Fairies eat flowers, but you can do it too! Surprisingly many common flowers are edible, and not only edible but delicious. Flower Food presents 104 edible flowers, which you can use to spice up your salads, pasta sauces and drinks. Flowers are beautiful, and so is this book. It breaths the summer and all the fragrances lingering in the garden on a sunny afternoon.
Author: Katariina Vuori & Veera Vuori Publisher: Like 2016 Category: Non-Fiction Original language: Finnish Rating: 5/5
People have probably eaten flowers as long as our history goes. There have been periods when they’ve been more popular and now we seem to have entered an era of flower food again. All top-notch restaurants have edible flowers on their plates, even edible moss.
The recipes in the book are clever, but easy to follow through and look amazing. If there is a book, that one needs to really feel in her hands, this is it. Just browsing through the pages makes you happy and longing for the next flowery meal.
Flower Food also reminded me about the importance of the visual effect in food. We don’t eat just because of the taste, but also because the food looks desirable. Flower Food gives an image of a light and joyful way of treating the taste buds – so different from some previous guidebooks on the subject.
I’m happy reminiscing the summer days with this book, dreaming about the next summer and the delights my garden will provide me with.
If it was up to me, I’d have a house full of animals. And quite full it is already. That doesn’t stop me from dreaming about new pets. Pets is a beautiful and profound guidebook to drool over fantastic photos of animals and in the process learn all the ins and outs of the common household pets and even some less common ones. I was very happy to find chinchillas, iguanas, alpacas and ducks all presented in the same book along with dozens of other animals big and small.
Author: Minna Ovaskainen & Viljami Ovaskainen Publisher: readme.fi 2017 Category: Non-Fiction Original language: Finnish Rating: 4/5
One thing is absolutely essential in a book like this and that’s obviously the illustration. Pets handles this with flying colours. The photos are excellent, beautiful and informative. Viljami Ovaskainen has made the layout of the book and has done it perfectly. These kinds of guidebooks are often the works of large international publishing houses, translations sold all over the world. This book has been authored (and even designed) by two Finnish writers. Quite a feat and an excellent result!
The vast photo material has been collected from numerous sources and no doubt has taken at least the same amount of time as the writing process itself. Illustrations and the amount of work they require are often overlooked in a book, but they certainly shouldn’t be. This book is elegant and attractive and presents each one of the species to its best.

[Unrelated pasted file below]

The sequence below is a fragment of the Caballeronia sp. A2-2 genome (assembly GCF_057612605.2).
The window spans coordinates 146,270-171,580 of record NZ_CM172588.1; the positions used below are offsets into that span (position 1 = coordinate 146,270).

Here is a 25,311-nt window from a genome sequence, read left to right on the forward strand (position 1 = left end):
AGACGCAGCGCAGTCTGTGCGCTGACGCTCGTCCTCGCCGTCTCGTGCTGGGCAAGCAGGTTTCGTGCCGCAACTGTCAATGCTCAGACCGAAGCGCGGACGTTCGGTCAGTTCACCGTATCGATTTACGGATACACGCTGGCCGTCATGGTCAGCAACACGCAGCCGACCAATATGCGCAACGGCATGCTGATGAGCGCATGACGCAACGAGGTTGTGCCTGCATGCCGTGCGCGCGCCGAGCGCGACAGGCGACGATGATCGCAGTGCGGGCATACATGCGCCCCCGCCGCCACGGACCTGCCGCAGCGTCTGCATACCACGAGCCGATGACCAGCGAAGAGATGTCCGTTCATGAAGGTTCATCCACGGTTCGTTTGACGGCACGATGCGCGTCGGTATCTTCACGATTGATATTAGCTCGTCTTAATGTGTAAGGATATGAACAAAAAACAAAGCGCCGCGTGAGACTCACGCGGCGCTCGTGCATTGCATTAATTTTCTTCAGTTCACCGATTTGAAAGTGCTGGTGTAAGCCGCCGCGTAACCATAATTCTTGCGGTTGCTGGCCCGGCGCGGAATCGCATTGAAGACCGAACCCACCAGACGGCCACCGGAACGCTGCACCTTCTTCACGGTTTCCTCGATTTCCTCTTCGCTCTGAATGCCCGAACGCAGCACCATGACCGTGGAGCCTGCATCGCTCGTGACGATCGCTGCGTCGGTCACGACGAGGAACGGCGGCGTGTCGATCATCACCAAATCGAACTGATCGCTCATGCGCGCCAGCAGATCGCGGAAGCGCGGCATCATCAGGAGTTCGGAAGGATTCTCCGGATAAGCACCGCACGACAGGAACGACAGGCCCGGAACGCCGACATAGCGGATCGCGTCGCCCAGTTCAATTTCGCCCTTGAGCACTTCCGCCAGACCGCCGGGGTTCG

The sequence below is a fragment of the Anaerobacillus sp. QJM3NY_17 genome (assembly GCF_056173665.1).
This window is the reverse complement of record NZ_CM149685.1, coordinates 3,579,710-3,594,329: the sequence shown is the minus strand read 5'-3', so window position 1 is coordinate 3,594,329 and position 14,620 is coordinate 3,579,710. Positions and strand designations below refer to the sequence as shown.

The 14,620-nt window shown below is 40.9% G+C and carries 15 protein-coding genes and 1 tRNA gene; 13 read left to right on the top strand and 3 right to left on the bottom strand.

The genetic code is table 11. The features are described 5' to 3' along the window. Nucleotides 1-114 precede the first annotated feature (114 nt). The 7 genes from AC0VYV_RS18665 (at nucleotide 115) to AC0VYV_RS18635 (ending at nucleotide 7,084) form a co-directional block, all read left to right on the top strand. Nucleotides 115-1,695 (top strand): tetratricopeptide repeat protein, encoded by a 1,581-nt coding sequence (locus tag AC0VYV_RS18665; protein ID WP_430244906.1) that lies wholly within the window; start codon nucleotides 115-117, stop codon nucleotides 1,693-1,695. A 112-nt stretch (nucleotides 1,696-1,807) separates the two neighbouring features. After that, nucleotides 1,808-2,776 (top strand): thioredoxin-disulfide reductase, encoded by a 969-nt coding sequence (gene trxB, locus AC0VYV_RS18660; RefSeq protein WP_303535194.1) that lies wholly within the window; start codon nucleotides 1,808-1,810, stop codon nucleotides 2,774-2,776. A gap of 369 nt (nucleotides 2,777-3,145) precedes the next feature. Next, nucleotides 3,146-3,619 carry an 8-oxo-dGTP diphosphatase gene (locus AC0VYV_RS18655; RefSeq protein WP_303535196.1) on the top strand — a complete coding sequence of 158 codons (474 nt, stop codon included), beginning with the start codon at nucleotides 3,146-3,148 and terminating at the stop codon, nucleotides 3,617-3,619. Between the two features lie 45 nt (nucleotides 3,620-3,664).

Minna and Viljami Ovaskainen live in the countryside in the Eastern Finland. Viljami Ovaskainen works as a freelance graphic designer and has written and designed several guidebooks on nature subjects before. This background is evident in the Pets.
Anyone who loves animals would love this book – to find necessary information or just to enjoy the photos.
Helsinki Comics Festival had moved to a new location this year in Suvilahti and despite the bit “out of city centre” place, proved very successful. There were about 11 000 visitors in the spacious halls of Suvilahti. This year’s theme was Latin America, which was present in the guest speakers and exhibitions alike.
But my main interest focused on one pre-event program high point: a presentation with comic artist agent Nicolas Grivel and a Finnish comics promoter Kirsi Kinnunen. Their event took place on 1st September and the afternoon was fully packed with valuable advice for the comic artists aspiring to conquer the whole wide world and beyond.
Nicolas Grivel told about his work as an agent. Grivel has a long experience in both the French and international markets. France is still the Place for the comic artists, as about 4000 titles are being published there annually.
Japan has a very large home market too, but it is difficult for a translated comic book to enter that market. The format in Japan is very different from what is the norm in Europe or North America. The US market has its challenges too. The number of titles published is incredibly small compared to the potential size of the market. In the US the publishing houses interested in comics can be counted with one hand, while in France there are about 40-50 publishers publishing comics regularly.
Nicolas Grivel urged all Finnish comic artists dreaming about the foreign markets to have a 20-page sample translation made and to go to the publishers with that in hand. He encouraged all not to shy away from Angoulême, as the French publishers are genuinely interested in finding new talents. Another option is of course to work with an agent like Grivel. He is interested in selling foreign rights for comic books that have already been published in Finnish or working with a WIP and finding the first publisher together with the artist. Nicolas Grivel is always on the look-out to find new artists, who perhaps don’t fit into their home markets (he mentioned especially some artists in Russia and China) but would do great in France or US.
Promoting Finnish Comics in France